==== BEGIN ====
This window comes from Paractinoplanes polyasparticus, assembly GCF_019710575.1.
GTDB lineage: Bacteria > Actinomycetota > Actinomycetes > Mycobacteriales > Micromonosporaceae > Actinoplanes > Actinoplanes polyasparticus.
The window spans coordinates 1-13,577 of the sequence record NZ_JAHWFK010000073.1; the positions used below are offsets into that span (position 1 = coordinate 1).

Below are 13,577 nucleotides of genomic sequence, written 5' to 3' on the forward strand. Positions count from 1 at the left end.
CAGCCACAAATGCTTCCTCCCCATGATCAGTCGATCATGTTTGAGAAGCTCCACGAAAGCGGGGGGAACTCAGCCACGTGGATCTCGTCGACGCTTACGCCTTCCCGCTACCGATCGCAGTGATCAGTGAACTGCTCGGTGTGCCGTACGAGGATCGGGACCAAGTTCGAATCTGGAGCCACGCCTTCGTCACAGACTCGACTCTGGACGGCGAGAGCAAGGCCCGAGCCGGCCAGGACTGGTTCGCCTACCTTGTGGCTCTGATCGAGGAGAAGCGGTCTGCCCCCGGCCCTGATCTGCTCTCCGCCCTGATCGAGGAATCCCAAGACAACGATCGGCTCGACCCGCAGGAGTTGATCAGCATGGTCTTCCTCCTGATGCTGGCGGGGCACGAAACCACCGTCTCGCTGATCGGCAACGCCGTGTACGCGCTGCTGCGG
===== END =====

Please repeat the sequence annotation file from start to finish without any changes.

This window comes from Paractinoplanes polyasparticus, assembly GCF_019710575.1.
GTDB lineage: Bacteria > Actinomycetota > Actinomycetes > Mycobacteriales > Micromonosporaceae > Actinoplanes > Actinoplanes polyasparticus.
The window spans coordinates 1-13,577 of the sequence record NZ_JAHWFK010000073.1; the positions used below are offsets into that span (position 1 = coordinate 1).

Below are 13,577 nucleotides of genomic sequence, written 5' to 3' on the forward strand. Positions count from 1 at the left end.
CAGCCACAAATGCTTCCTCCCCATGATCAGTCGATCATGTTTGAGAAGCTCCACGAAAGCGGGGGGAACTCAGCCACGTGGATCTCGTCGACGCTTACGCCTTCCCGCTACCGATCGCAGTGATCAGTGAACTGCTCGGTGTGCCGTACGAGGATCGGGACCAAGTTCGAATCTGGAGCCACGCCTTCGTCACAGACTCGACTCTGGACGGCGAGAGCAAGGCCCGAGCCGGCCAGGACTGGTTCGCCTACCTTGTGGCTCTGATCGAGGAGAAGCGGTCTGCCCCCGGCCCTGATCTGCTCTCCGCCCTGATCGAGGAATCCCAAGACAACGATCGGCTCGACCCGCAGGAGTTGATCAGCATGGTCTTCCTCCTGATGCTGGCGGGGCACGAAACCACCGTCTCGCTGATCGGCAACGCCGTGTACGCGCTGCTGCGG